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Tuesday 23 January 2018

Ex-IRA boss quizzed in fuel laundering crackdown

Greg Harkin and Tom Brady

A FORMER Provisional IRA leader was questioned after gardai and PSNI officers in helicopters swooped on his home in one of the biggest ever crackdowns on suspected cross-border fuel laundering.

More than 300 members of the gardai, PSNI, Revenue, northern Customs and Excise, the Defence Forces and the British Army were involved in the raid, which centred on the suspected fuel laundering activities of former IRA chief of staff Thomas 'Slab' Murphy.

His home, six feet inside the Republic, was surrounded by personnel, many of whom arrived in Air Corps and British Army helicopters.


Murphy, who had a fall-out with the Provos after the peace process, drove off from his home at Ballybinaby, Co Louth, as the search teams arrived at 5am.

He was stopped and questioned at an outer security cordon that had been put in place at 4am, but was not arrested.

Agencies led by the Criminal Assets Bureau (CAB) and northern Customs raided 22 premises in 11 counties – Louth, Armagh, Monaghan, Dublin, Kildare, Waterford, Offaly, Roscommon, Westmeath, Meath and Tipperary.

Murphy's house and outbuildings were searched yesterday during "Operation Loft".

The home of a petrol retailer and the offices of an international transport company were among the premises raided.

A large number of files, computers and discs were seized during the raids. More than two dozen bank accounts have been frozen and cash has been seized.

Security sources believe they have uncovered one of the country's biggest laundered fuel operations, costing the exchequers north and south of the Border millions in lost revenue each year.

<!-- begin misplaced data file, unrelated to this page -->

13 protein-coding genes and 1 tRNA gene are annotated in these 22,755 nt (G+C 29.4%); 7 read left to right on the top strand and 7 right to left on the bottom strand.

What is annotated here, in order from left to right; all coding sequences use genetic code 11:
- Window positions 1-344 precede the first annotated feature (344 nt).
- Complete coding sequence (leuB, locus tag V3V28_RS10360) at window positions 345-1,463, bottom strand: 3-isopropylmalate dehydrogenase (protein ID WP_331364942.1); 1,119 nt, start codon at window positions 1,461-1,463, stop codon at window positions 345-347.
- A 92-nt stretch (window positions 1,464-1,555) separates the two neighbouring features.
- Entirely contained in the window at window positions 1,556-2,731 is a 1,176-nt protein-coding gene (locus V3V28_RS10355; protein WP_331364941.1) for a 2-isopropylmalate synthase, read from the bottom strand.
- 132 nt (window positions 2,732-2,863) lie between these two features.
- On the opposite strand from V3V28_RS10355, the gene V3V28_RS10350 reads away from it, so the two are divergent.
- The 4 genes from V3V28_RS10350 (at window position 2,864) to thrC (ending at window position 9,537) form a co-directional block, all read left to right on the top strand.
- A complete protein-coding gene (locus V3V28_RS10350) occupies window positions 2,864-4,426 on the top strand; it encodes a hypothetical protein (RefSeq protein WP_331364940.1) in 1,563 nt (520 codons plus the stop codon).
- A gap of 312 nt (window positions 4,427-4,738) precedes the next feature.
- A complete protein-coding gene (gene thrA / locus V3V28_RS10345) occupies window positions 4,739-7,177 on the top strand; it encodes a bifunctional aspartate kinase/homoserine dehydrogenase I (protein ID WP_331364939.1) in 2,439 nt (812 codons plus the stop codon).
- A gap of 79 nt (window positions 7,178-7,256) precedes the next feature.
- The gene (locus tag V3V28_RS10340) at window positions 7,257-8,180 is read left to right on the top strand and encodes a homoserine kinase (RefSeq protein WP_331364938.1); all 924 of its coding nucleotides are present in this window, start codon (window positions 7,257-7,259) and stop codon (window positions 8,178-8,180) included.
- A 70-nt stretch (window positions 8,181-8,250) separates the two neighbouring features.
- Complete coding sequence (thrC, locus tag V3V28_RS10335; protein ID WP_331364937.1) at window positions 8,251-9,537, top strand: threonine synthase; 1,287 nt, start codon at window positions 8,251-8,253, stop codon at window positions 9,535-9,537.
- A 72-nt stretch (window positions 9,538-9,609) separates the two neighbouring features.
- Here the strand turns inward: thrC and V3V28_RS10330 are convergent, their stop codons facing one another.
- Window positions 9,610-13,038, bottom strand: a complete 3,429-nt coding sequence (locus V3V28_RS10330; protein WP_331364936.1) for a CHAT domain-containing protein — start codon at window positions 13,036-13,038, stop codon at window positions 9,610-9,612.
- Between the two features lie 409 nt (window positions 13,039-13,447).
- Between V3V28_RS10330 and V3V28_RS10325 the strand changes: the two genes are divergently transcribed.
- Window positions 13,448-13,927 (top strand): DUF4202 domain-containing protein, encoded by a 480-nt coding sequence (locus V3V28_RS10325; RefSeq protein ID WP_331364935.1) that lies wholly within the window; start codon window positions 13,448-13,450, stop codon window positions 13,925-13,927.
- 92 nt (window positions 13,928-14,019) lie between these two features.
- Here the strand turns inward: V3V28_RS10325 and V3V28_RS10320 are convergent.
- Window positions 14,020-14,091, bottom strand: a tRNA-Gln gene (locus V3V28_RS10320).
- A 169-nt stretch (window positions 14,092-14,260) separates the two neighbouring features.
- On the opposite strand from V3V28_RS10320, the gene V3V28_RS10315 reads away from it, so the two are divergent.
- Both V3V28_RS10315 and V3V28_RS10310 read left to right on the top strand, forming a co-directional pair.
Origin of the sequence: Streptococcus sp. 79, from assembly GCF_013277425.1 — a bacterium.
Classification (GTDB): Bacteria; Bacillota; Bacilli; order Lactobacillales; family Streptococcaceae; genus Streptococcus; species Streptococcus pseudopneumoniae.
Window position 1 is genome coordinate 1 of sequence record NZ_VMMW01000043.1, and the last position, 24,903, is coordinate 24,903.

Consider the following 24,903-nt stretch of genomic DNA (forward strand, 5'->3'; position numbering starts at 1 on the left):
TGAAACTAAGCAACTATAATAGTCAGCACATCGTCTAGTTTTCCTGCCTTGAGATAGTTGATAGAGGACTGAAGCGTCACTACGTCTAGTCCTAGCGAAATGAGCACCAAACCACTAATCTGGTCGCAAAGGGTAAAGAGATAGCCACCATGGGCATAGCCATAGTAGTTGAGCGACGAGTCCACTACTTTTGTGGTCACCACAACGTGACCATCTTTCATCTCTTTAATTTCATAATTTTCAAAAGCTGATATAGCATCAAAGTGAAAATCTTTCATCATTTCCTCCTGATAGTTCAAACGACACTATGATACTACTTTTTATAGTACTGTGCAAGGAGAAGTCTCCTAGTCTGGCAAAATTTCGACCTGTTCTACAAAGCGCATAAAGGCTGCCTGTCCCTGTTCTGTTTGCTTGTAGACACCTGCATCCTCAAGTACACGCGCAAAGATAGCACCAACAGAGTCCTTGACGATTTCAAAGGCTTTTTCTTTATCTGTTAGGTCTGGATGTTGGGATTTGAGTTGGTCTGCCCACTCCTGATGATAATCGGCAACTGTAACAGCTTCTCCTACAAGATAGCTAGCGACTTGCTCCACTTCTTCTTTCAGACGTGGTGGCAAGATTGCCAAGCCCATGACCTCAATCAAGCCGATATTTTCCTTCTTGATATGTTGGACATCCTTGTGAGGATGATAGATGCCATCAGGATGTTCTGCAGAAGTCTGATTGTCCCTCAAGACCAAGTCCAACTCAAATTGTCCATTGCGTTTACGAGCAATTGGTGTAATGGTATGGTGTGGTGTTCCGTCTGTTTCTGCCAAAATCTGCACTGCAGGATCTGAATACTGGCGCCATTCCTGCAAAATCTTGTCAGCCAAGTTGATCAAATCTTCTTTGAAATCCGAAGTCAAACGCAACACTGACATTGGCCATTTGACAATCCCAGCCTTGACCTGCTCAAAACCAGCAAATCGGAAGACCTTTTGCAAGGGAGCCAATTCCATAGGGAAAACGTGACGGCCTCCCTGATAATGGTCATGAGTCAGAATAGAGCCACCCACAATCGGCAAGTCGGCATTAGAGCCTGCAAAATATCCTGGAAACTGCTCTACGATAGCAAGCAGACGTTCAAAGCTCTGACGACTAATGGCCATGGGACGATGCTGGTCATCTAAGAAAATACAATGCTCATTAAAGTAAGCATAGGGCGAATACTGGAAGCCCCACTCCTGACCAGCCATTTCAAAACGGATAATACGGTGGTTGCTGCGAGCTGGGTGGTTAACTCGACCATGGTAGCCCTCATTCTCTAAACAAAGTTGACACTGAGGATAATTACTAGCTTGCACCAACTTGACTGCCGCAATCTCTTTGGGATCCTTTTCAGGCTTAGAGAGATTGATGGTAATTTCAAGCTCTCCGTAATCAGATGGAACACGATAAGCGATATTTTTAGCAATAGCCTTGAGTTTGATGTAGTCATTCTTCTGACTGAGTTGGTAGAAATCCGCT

Yesterday's raids came after months of investigations by the Criminal Assets Bureau assisted by Customs and Excise in the North.

A security source said: "Murphy jumped into his car and drove away from his house when officers arrived.

"There was always a danger he would be alerted by the helicopters, and that's why a second cordon was put in place."

Murphy refused to say anything when he was questioned.

"We are confident enough evidence has been gathered to bring a case before the courts," added the source.

A separate case against Murphy, who has always denied his Provo role, is due to be mentioned at the non-jury Special Criminal Court in Dublin later this month.

He faces nine allegations of failing to file income tax returns between 1996 and 2004.

Murphy (60) is taking a Supreme Court case in an effort to have the case against him heard before a jury.

Yesterday's operations also focused on two associates.

The Irish Independent has learnt that CAB investigators have uncovered several bank accounts in bogus names as a result of the inquiry.

"This investigation has been ongoing for several years," said one source.

"It is like a jigsaw, and the final pieces in that puzzle are being put in place."

A garda spokesman said: "The objectives of the operation are to seize evidence of assets deriving from oil fraud and money laundering, seize and dismantle illegal oil operations, seize cash or other assets including vehicles used in the criminal activity and freeze bank accounts."

The spokesman also confirmed that a large quantity of cash was discovered at two locations that were searched.

A fuel laundry, with initial analysis indicating that it has the capacity to launder several hundred thousand litres of diesel, was also discovered.

Gardai said the plant had potential throughput of 10 million litres a year, which equates as a loss to the exchequer in the Republic of €5.5m.

A senior garda source said the illegal fuel business was "the centre of all the activity – the command and control centre – and all the tentacles of the supply chain spread out from there".


"This is about following a money trail, and we are talking about serious money here," the source said. "There are tens of millions slushing around the place."

While the mission was deemed a success, gardai believe they have not fully dismantled the country's biggest illegal fuel network.

"We have disrupted it, we have hindered it, but we don't believe we have fully closed it down.

"These are cunning, ruthless individuals who have been at this a long time.

More than 40,000 litres of laundered fuel were found at the site, as were 150 bags of an agent called Bleaching Earth, which is used to remove dyes from agricultural diesel.

In addition, 16 tanks each containing 1,000 litres of toxic sludge – the waste product resulting from the laundering process – and a 40-foot container were recovered.

The garda spokesman added: "The Criminal Assets Bureau has also frozen in excess of 25 bank accounts suspected to be linked to this operation."

Irish Independent

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